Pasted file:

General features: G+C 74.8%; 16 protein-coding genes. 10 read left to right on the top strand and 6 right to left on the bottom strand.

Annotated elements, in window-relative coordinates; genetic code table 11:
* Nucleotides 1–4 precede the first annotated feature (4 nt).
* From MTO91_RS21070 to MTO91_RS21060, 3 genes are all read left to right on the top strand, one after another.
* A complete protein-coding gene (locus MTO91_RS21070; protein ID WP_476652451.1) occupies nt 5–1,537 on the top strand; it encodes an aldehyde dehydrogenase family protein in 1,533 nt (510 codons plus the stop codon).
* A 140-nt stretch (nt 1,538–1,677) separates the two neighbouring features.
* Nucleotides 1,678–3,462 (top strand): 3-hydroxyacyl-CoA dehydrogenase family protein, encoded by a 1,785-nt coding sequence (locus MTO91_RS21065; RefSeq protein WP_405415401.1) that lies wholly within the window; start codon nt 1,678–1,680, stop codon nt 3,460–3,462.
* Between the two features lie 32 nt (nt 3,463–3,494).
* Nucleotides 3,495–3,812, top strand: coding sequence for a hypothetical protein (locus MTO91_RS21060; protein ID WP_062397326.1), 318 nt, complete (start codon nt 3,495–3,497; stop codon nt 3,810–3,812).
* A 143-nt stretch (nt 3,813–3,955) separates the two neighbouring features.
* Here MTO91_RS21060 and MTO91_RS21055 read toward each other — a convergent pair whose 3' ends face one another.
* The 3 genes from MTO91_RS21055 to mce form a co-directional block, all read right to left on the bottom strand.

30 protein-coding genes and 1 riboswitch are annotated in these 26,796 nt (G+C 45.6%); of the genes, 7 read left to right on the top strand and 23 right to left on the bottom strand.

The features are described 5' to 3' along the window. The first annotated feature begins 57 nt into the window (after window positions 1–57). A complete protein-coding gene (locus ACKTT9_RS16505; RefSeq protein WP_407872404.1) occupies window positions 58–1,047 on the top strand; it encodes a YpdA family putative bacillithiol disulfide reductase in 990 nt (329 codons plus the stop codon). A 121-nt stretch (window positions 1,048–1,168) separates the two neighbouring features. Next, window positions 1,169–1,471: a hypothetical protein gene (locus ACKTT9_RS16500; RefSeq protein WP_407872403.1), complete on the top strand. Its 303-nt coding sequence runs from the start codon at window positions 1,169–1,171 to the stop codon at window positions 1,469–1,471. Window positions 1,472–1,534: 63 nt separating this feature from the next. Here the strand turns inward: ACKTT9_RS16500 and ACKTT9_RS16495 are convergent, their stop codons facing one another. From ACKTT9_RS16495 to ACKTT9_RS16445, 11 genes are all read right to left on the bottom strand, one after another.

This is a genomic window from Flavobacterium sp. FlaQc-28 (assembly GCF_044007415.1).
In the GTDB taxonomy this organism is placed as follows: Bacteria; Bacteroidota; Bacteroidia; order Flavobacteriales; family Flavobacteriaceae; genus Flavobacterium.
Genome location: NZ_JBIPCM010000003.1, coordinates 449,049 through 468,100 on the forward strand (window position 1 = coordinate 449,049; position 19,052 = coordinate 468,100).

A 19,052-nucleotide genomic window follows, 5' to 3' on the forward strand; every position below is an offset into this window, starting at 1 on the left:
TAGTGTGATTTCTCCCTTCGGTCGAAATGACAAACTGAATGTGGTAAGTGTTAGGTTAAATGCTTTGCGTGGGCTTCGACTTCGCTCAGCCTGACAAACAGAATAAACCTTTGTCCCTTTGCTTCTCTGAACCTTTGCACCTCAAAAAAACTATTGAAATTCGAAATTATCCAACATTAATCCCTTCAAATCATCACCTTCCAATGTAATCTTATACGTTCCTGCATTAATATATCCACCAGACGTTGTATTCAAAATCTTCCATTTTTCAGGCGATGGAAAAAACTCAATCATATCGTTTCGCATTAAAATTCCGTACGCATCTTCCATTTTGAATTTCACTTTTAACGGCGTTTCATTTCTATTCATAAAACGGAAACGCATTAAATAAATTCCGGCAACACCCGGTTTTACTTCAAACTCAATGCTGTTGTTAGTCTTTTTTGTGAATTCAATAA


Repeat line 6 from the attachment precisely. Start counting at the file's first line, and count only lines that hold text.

* A 140-nt stretch (nt 1,538–1,677) separates the two neighbouring features.